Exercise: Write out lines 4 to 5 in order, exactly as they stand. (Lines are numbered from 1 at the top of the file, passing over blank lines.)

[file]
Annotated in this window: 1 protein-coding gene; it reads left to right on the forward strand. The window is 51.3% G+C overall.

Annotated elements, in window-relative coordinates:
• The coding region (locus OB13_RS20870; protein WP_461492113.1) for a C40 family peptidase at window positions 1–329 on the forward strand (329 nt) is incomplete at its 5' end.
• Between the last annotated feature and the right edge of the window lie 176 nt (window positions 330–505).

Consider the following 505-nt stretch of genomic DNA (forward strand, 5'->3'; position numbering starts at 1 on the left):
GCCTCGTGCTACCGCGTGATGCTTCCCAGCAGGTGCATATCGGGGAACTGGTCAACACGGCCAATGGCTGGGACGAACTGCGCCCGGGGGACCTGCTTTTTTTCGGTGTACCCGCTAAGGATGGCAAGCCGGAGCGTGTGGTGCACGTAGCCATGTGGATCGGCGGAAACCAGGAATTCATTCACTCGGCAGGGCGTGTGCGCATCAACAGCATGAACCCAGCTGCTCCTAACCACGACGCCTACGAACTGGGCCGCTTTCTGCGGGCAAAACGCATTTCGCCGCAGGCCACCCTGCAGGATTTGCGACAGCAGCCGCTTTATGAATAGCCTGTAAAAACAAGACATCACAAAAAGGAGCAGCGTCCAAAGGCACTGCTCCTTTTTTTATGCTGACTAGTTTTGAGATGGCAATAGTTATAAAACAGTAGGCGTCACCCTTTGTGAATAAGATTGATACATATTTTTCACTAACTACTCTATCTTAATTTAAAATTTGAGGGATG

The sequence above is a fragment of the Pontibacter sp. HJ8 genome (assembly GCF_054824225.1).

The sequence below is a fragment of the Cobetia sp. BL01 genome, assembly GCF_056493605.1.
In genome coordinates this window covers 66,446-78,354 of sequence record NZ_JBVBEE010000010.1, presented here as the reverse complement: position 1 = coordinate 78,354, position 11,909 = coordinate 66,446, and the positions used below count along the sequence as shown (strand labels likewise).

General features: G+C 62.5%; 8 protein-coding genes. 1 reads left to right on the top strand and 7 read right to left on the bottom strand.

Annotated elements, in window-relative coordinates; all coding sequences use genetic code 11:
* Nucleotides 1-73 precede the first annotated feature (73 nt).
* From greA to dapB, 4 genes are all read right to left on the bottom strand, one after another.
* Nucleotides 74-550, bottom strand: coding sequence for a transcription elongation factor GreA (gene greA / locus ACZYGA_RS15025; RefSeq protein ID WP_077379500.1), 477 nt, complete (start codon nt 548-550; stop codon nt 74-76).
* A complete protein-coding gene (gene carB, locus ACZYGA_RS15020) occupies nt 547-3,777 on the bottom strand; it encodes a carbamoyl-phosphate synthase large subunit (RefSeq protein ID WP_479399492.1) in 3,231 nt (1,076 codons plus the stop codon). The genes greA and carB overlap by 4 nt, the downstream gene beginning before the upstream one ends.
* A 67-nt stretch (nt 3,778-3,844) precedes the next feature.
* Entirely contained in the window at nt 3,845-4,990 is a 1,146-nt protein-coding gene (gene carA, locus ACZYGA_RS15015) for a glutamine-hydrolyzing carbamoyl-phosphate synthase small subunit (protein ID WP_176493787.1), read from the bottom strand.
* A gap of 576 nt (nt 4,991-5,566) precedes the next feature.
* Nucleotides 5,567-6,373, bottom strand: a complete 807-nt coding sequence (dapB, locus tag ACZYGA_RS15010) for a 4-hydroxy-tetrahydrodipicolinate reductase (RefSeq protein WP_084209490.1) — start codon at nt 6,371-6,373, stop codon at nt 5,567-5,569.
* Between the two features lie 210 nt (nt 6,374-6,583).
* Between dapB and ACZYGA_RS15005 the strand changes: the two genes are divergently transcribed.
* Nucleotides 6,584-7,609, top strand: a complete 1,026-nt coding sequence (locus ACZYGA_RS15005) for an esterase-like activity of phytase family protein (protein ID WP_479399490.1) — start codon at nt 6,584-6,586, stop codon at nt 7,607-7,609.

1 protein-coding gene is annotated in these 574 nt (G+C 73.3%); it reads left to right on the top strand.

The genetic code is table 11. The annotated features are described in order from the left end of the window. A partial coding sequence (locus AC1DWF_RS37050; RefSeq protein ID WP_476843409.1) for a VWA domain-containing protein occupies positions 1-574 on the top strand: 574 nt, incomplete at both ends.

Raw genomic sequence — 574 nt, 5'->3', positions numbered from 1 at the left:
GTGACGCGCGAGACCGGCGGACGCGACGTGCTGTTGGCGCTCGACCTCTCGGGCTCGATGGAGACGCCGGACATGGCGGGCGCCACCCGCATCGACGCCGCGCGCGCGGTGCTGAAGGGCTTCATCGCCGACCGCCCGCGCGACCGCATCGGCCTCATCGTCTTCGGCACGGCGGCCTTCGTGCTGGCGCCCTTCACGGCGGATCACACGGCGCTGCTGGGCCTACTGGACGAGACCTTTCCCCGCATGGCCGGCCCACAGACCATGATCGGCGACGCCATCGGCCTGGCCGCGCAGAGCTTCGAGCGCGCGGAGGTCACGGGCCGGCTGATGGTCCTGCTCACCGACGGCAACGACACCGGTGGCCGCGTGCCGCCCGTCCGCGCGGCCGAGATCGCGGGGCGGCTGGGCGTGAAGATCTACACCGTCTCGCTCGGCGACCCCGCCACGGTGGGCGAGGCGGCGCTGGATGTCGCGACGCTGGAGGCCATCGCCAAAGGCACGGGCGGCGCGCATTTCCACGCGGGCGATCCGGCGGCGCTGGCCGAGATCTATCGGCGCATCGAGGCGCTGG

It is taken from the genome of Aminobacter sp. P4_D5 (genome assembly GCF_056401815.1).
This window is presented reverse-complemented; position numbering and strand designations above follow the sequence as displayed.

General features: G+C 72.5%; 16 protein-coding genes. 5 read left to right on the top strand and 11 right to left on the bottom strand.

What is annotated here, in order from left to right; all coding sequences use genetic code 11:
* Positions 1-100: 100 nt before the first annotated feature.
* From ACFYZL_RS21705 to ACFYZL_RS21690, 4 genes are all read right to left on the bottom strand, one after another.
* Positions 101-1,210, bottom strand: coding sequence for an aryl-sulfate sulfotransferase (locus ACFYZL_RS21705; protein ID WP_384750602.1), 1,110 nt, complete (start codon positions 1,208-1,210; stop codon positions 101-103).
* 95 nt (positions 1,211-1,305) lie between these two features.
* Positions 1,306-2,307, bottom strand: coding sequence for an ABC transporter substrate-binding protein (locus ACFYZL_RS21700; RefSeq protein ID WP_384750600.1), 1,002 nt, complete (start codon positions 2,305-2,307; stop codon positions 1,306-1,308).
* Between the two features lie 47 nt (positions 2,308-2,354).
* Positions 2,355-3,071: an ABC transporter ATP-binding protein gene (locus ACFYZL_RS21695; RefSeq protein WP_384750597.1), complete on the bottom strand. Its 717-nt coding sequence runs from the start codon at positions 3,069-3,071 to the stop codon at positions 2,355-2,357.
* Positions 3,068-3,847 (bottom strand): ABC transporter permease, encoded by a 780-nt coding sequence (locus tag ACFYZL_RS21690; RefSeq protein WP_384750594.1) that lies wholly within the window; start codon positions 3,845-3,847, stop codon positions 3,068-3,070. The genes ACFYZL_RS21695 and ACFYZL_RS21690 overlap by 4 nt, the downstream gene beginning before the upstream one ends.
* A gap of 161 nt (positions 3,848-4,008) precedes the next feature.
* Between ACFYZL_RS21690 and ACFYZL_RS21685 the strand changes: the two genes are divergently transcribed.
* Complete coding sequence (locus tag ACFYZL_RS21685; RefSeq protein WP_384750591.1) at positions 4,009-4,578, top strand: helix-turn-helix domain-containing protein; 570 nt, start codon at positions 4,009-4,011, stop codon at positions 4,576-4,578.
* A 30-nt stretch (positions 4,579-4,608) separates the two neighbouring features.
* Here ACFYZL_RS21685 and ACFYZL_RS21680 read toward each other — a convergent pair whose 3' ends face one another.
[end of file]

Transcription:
• Between the last annotated feature and the right edge of the window lie 176 nt (window positions 330–505).

Consider the following 505-nt stretch of genomic DNA (forward strand, 5'->3'; position numbering starts at 1 on the left):